Wednesday, May 13, 2015

Five Years: A Letter to My Girl

Oh, Hudson.

I just finished re-reading the letter I wrote you on this day last year, and it seems as though I’ve come full circle in the past year. I might have written the same letter today. You are still gone, my girl. So very gone. We are still learning how to go on without you, even though we wish we didn’t have to, even though sometimes it still seems so terribly wrong that we are. I am so sorry.

You have been gone for five years, sweet girl. Five years. That seems as impossible as the very fact of your death did on this day five years ago. That we have survived this long without you seems equally impossible. A friend of mine, whose little girl died five years before you did, wrote me recently and said that the five-year mark was especially hard for her because she somehow thought that by that point, enough time would have passed that she could reflect on her daughter’s death without falling apart, but that proved to be untrue. I understand that so well—I feel as though I have been grieving your absence more in the past several weeks and months than I have since you first left us. It hurts as much as it ever did, just in a different way.

But even more than that, there’s a part of me that thinks, here at five years, that this is enough. Enough time has passed. It’s time for you to come back to us. We have lived long enough without you. Part of me almost gleefully entertains this notion, even though I know it is absurd, even though my rational brain has accepted your death, has “integrated” it, as they say, into my life.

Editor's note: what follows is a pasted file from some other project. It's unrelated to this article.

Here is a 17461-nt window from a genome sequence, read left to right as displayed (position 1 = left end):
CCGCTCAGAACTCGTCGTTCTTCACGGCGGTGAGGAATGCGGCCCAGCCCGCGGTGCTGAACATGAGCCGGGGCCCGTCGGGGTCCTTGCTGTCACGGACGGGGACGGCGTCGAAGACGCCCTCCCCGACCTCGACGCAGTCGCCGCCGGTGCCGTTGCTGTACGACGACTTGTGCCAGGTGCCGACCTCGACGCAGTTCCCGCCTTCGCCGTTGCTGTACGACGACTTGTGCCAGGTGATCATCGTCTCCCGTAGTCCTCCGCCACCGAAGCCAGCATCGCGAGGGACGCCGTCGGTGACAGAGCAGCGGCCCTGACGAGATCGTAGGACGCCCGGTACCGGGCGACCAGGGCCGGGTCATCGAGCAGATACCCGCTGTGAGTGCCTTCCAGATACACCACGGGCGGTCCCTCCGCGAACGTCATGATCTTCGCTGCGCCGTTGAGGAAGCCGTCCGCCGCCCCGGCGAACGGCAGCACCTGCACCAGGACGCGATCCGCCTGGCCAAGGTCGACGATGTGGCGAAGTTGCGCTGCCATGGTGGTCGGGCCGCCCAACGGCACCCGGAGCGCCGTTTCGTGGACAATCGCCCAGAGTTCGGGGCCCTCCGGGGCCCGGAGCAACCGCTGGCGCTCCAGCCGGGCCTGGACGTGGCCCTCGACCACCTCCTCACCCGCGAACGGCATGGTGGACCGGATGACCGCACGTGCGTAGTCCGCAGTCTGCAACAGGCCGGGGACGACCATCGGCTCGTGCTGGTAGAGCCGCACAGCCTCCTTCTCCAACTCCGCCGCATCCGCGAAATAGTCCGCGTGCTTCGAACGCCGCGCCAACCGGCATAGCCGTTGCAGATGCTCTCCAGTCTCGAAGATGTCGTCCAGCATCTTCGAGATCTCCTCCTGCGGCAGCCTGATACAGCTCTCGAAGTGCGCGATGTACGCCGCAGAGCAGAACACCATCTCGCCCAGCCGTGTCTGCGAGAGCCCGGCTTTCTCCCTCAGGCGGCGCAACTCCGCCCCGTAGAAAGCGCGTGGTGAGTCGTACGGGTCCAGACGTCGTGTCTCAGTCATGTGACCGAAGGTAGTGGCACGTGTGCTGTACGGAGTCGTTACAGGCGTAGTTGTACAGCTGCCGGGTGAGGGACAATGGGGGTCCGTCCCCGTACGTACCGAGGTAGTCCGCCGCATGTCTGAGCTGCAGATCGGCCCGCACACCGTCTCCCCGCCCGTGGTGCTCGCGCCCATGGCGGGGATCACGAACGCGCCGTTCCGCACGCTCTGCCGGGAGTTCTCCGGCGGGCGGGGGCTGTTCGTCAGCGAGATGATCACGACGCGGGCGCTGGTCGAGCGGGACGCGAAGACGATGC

Last year, I wrote about how I had grown almost attached to the hole your absence has left in our lives. I told you that while your dad and I had thought about having another child, a fourth one, we had decided we probably wouldn’t do it. And at least for me, this was in part because I had grown so attached to the hole that I didn’t want to do anything to jeopardize it or change it or complicate my profound relationship to it and to you. But then we went and tried to have another child anyway—I was so afraid of something happening to one of your younger siblings and the other one being left alone. But from December 12, when I learned I was pregnant with another little sibling for you, until January 20, when I learned that baby had died, I had a pervasive feeling, one that I could not seem to shake, that something wasn’t right. Perhaps this was just my body’s way of telling me that the pregnancy was not going to succeed, of preparing me emotionally for seeing that sweet little baby’s outline, on that shadowy gray screen, with no little heartbeat flitting away in its middle.

But once I’d muddled my way through that experience, whatever impulse had been pushing me toward having another baby, a third living child, another sibling for you and Jackson and Ada—that compulsion simply evaporated. Whatever urge had been driving me forward was just… gone.